I was trying to understand how the "ziggurats" come about in the paper by Calegari and Walker.

Motivating Question Given a free group F, and an element w of F, and given values of the rotation numbers of the generators, what is the set of possible rotation numbers of w?

I think it a good question is which of the "rationality conjectures" remain open at this time.

  • Let $w$ be arbitrary and $r,s \in \mathbb{Q}$. Then $R(w,r-,s-)\in \mathbb{Q}$
  • Let $w$ be arbitrary and $r,s \in \mathbb{Q}$. Then $R(w,r,s)\;\;\;\;\in \mathbb{Q}$

Here, $R(w,r-,s-)$ is the supremum of the rotation numbers of $w$ over a certain set of maps.
They prove if $r, s \in \mathbb{Q}$ then $R(w,r,s) \in \mathbb{Q}$ this is their rationality theorem. They restrict to positive words "w" in the free group on two generators, $F_2$.

I got lost with terms like "bounded cohomology" and "Seifert-Fibered 3-manifolds" and I really couldn't piece together enough to reproduce their graphics. I know what a rotation number is:

$$ \omega(f) = \lim_{n \to \infty} \frac{F^n(x) - x}{n} $$

This is a cool enough problem for me, but Calegori seems to have been motivated by broader questions in Topology. The character variety of $\text{Homeo}^+(S^1)$ and the rotation number is a representation of the free group into the real numbers $\text{rot}:F_2 \to \mathbb{R}/\mathbb{Z}$. Even if you fixed the word $w$, there seem to be could be many possible representatives so that $X(w,r,s)$ is the set of possible rotation numbers and $R(w,r,s)$ is the supremum of that.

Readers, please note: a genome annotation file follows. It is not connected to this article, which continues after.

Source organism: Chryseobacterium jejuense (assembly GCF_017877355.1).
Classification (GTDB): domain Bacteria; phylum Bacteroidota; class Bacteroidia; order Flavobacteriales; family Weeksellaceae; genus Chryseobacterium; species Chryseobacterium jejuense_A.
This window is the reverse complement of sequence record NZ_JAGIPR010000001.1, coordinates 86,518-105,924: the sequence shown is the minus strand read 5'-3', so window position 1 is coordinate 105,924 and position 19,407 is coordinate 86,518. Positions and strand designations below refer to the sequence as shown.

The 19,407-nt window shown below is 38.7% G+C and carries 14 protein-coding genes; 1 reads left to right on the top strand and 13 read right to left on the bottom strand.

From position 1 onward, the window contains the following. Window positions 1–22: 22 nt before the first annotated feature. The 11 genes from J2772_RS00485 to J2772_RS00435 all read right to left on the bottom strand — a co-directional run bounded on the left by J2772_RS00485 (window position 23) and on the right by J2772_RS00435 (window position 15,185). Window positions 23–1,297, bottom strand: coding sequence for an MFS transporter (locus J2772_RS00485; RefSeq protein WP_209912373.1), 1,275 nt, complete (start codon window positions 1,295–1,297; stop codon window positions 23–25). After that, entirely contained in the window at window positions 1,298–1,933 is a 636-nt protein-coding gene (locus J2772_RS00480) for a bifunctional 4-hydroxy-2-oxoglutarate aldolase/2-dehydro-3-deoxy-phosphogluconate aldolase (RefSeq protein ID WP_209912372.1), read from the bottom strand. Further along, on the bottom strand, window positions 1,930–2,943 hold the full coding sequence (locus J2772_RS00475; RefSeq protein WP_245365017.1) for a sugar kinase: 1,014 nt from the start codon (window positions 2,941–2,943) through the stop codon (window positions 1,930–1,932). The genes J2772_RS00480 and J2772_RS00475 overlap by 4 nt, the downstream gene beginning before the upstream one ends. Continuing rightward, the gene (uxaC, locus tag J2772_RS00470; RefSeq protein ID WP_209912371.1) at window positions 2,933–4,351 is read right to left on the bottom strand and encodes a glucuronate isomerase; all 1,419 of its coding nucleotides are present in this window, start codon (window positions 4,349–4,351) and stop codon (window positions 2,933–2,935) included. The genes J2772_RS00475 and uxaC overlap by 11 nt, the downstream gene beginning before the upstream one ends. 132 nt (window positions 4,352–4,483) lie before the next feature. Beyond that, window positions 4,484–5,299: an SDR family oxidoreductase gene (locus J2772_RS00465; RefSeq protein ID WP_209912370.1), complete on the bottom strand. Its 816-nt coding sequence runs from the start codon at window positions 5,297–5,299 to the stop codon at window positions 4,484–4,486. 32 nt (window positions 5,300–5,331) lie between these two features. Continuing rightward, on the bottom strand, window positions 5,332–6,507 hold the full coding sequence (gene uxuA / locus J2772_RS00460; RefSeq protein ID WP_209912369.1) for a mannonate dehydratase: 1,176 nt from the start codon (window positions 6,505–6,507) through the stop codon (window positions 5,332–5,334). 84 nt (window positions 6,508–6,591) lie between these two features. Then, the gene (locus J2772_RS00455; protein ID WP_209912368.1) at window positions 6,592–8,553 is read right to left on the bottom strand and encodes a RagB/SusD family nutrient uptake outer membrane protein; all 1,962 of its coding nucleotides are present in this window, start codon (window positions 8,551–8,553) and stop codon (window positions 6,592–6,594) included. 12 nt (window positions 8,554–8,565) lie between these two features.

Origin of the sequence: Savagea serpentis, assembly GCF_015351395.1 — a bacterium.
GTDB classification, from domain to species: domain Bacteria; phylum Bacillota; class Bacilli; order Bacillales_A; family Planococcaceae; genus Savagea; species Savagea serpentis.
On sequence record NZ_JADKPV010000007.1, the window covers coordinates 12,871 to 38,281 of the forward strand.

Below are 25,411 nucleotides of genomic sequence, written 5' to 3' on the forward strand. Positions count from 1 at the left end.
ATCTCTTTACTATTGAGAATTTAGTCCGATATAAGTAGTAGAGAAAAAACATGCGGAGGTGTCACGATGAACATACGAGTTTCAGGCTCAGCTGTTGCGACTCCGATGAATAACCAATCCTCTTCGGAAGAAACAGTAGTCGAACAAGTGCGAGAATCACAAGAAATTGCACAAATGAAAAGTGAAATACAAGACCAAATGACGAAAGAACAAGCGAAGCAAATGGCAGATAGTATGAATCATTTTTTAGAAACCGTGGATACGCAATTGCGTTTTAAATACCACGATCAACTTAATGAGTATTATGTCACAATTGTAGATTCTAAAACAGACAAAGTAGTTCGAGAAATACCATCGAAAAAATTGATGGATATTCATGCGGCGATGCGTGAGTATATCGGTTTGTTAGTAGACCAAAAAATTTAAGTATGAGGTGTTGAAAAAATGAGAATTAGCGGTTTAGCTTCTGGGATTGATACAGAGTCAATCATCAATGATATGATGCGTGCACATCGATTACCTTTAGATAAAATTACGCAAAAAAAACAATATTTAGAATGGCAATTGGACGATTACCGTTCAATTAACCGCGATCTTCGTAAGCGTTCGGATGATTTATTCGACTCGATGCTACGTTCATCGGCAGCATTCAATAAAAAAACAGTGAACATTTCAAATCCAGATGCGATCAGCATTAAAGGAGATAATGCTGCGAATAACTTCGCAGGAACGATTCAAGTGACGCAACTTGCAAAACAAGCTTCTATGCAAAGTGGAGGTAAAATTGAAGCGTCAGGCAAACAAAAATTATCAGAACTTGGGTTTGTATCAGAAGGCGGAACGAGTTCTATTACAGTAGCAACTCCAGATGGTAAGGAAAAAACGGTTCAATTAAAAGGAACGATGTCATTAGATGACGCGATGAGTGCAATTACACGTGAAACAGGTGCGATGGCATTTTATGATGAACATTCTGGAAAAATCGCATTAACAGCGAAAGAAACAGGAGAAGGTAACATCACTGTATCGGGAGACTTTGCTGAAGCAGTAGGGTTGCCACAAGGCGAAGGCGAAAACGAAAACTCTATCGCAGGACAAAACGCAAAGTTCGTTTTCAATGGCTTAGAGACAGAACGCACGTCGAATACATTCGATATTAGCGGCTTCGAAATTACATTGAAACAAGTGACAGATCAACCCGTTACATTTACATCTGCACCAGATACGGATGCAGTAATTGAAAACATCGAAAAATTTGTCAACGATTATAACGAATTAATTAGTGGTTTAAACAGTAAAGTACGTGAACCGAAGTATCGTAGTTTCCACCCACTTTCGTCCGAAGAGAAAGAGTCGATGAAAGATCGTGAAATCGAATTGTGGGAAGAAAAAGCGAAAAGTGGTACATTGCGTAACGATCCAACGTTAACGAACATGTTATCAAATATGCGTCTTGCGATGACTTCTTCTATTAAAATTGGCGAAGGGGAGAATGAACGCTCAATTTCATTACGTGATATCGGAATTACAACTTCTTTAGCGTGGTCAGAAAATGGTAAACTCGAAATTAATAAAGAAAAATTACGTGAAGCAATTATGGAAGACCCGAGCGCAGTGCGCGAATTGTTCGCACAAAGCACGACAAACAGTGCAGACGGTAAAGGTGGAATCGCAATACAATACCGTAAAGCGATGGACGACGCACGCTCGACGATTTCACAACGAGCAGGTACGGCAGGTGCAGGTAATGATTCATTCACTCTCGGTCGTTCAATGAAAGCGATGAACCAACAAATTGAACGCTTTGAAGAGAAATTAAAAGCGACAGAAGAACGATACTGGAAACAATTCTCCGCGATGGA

While this could be common knowledge to geometers, this doesn't look like a 3-manifold classification problem at all. If there's a circle bundle over a surface, then maybe as we continuously move around the surface the circle maps to itself.

enter image description here

This was found doing simple reverse-lookup on Google Scholar. There could be no relation at all. One paper emphasizes Seifert fiberbered 3-manifolds, the other mentions dynamical systems.

  • $\begingroup$ It sounds like what you want is broad background to the Calegari--Walker paper and related work. I recommend Calegari's two books: Foliations and the Geometry of 3-Manifolds and scl. Both can be downloaded in pdf format from his website: math.uchicago.edu/~dannyc . $\endgroup$ – HJRW Oct 26 '17 at 8:57
  • $\begingroup$ By the way, you're right that the connection between representations of groups into $\mathrm{Homeo}(S^1)$ and 3-manifold topology is via circle bundles. Seifert-fibred 3-manifolds are a kind of generalization of circle bundles over surfaces. $\endgroup$ – HJRW Oct 26 '17 at 8:59

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